Dissecting the Assembly Pathway of Bacterial dsRNA Viruses: Infectious Nucleocapsids Produced by Self-Assembly
Minna M. Poranen, Roman Tuma and Dennis H. Bamford
from: Segmented Double-stranded RNA Viruses: Structure and Molecular Biology (Edited by: John T. Patton). Caister Academic Press, U.K. (2008)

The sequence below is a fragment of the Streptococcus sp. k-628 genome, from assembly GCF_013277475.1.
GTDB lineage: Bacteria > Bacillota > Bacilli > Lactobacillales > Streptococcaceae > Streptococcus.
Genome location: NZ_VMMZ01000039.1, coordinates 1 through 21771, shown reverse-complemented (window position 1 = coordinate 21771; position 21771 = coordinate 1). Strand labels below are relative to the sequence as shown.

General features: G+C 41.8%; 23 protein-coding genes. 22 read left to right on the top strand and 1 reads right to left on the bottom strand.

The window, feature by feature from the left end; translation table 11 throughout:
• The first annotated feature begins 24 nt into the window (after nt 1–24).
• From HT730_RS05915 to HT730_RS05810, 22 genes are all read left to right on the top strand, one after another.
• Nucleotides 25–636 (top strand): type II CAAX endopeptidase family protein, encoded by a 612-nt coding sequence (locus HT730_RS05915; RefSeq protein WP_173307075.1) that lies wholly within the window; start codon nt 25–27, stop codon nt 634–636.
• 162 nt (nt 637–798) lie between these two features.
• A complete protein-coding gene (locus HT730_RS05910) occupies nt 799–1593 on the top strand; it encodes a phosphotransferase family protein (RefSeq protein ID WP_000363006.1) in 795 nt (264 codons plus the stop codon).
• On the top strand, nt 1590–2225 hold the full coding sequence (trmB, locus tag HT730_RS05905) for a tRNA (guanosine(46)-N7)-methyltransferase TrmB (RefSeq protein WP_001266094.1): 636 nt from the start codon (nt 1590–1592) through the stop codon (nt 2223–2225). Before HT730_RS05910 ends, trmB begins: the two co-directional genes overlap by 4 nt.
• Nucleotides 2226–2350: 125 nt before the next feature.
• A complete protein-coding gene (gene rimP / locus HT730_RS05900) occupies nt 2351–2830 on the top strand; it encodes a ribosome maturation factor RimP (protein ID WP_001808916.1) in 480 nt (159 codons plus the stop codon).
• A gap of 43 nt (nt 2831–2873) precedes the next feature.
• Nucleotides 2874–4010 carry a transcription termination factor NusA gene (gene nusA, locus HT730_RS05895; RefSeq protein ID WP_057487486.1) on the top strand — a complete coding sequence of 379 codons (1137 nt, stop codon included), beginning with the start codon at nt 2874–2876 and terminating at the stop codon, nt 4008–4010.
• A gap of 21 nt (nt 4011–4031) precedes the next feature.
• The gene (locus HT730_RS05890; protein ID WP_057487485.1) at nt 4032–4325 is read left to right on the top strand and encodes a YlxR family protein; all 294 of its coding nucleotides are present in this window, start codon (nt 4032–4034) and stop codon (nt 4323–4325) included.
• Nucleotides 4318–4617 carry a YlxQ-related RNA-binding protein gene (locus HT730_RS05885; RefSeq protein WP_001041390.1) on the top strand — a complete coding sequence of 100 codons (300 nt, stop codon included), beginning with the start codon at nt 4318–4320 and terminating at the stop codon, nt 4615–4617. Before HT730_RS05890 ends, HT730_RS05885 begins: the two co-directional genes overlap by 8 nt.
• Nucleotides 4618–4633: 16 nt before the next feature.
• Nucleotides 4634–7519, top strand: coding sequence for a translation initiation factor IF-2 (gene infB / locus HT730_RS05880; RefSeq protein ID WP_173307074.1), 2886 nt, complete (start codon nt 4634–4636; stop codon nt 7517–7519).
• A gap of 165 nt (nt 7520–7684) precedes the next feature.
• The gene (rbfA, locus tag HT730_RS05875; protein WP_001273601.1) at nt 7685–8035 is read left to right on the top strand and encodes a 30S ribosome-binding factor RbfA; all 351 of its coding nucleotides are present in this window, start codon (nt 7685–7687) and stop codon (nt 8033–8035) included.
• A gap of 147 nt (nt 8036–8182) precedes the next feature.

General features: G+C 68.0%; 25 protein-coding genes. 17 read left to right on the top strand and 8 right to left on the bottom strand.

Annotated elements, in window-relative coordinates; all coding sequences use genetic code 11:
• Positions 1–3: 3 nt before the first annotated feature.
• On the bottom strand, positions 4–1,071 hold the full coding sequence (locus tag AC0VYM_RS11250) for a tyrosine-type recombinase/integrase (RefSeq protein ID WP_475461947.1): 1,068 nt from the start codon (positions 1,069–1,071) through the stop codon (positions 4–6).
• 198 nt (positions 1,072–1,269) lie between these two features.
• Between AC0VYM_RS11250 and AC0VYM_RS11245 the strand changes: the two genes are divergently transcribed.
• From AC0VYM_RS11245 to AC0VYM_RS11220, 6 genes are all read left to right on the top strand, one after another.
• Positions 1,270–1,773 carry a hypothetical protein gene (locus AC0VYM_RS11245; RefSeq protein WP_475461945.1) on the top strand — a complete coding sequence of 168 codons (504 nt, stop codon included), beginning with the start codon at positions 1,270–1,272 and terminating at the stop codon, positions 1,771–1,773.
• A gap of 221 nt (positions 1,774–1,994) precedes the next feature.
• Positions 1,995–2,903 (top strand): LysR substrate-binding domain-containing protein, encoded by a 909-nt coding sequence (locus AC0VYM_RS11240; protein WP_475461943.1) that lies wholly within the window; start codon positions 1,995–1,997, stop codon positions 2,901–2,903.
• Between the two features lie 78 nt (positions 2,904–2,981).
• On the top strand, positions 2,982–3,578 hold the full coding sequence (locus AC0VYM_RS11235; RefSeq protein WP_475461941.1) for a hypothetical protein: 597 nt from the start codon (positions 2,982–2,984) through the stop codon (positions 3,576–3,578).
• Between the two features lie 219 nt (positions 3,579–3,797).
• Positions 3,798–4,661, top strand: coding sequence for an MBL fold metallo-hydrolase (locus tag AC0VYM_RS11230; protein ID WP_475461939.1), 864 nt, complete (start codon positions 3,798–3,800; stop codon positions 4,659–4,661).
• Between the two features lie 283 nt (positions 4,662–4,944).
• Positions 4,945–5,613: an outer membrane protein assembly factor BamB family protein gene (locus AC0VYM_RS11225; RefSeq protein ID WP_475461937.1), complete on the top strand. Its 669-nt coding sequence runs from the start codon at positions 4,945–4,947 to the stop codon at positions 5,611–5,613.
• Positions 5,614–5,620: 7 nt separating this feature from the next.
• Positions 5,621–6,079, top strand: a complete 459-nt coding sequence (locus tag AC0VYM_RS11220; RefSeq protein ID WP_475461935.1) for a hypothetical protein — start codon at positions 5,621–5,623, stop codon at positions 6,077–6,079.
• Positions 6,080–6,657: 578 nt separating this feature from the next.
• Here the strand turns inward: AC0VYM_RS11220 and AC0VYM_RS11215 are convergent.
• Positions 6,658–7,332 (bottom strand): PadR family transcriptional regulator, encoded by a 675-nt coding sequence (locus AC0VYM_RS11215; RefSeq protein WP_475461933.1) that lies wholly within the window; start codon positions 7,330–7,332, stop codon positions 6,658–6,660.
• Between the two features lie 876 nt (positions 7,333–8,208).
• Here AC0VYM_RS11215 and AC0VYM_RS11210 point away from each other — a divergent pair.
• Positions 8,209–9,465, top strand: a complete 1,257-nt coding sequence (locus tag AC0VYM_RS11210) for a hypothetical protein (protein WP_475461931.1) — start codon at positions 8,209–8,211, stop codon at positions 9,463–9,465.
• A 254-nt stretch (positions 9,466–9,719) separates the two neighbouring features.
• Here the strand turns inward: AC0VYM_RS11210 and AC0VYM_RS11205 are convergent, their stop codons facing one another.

The virions of double-stranded RNA bacteriophages of the family Cystoviridae possess a triple-layered structure surrounding the tri-segmented genome. Genome-containing double-shelled nucleocapsids are formed by a self-assembly process that can be accomplished in vitro using purified proteins and RNA constituents. The assembly process involves formation of empty particles, which package single-stranded genomic precursor RNA molecules. Subsequently, the precursor RNA molecules are replicated into the double-stranded form within the particle. Finally, the genome-containing particles acquire the nucleocapsid surface shell. Two viral enzymes, the packaging NTPase P4 and the polymerase P2, are part of the assembly process. The assembly of the inner protein capsid involves tetramerization of the major capsid protein P1 and subsequent interaction with the enzymatic components (P2 and P4). The in vitro reconstituted Φ6 nucleocapsids can penetrate the host cell plasma membrane and initiate a productive infection cycle read more ...